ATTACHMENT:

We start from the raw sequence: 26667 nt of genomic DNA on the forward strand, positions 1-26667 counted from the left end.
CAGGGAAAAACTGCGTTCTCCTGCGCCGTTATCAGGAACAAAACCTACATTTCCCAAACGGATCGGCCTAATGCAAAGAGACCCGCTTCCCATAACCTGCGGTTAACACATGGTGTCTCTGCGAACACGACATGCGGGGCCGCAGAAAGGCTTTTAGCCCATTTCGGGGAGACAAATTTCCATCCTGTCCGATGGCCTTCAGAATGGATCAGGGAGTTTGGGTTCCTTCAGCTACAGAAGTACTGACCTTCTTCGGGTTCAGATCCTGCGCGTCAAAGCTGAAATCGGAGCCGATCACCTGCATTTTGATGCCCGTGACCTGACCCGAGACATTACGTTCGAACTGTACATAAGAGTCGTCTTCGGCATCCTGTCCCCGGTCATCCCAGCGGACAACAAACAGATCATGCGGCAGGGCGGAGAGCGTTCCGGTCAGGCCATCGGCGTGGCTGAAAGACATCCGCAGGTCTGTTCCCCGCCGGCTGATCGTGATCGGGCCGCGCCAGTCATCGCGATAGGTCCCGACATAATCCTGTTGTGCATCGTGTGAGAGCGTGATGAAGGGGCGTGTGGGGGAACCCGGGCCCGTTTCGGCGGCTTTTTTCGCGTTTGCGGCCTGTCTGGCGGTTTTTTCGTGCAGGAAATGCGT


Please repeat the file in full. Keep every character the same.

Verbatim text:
We start from the raw sequence: 26667 nt of genomic DNA on the forward strand, positions 1-26667 counted from the left end.
CAGGGAAAAACTGCGTTCTCCTGCGCCGTTATCAGGAACAAAACCTACATTTCCCAAACGGATCGGCCTAATGCAAAGAGACCCGCTTCCCATAACCTGCGGTTAACACATGGTGTCTCTGCGAACACGACATGCGGGGCCGCAGAAAGGCTTTTAGCCCATTTCGGGGAGACAAATTTCCATCCTGTCCGATGGCCTTCAGAATGGATCAGGGAGTTTGGGTTCCTTCAGCTACAGAAGTACTGACCTTCTTCGGGTTCAGATCCTGCGCGTCAAAGCTGAAATCGGAGCCGATCACCTGCATTTTGATGCCCGTGACCTGACCCGAGACATTACGTTCGAACTGTACATAAGAGTCGTCTTCGGCATCCTGTCCCCGGTCATCCCAGCGGACAACAAACAGATCATGCGGCAGGGCGGAGAGCGTTCCGGTCAGGCCATCGGCGTGGCTGAAAGACATCCGCAGGTCTGTTCCCCGCCGGCTGATCGTGATCGGGCCGCGCCAGTCATCGCGATAGGTCCCGACATAATCCTGTTGTGCATCGTGTGAGAGCGTGATGAAGGGGCGTGTGGGGGAACCCGGGCCCGTTTCGGCGGCTTTTTTCGCGTTTGCGGCCTGTCTGGCGGTTTTTTCGTGCAGGAAATGCGT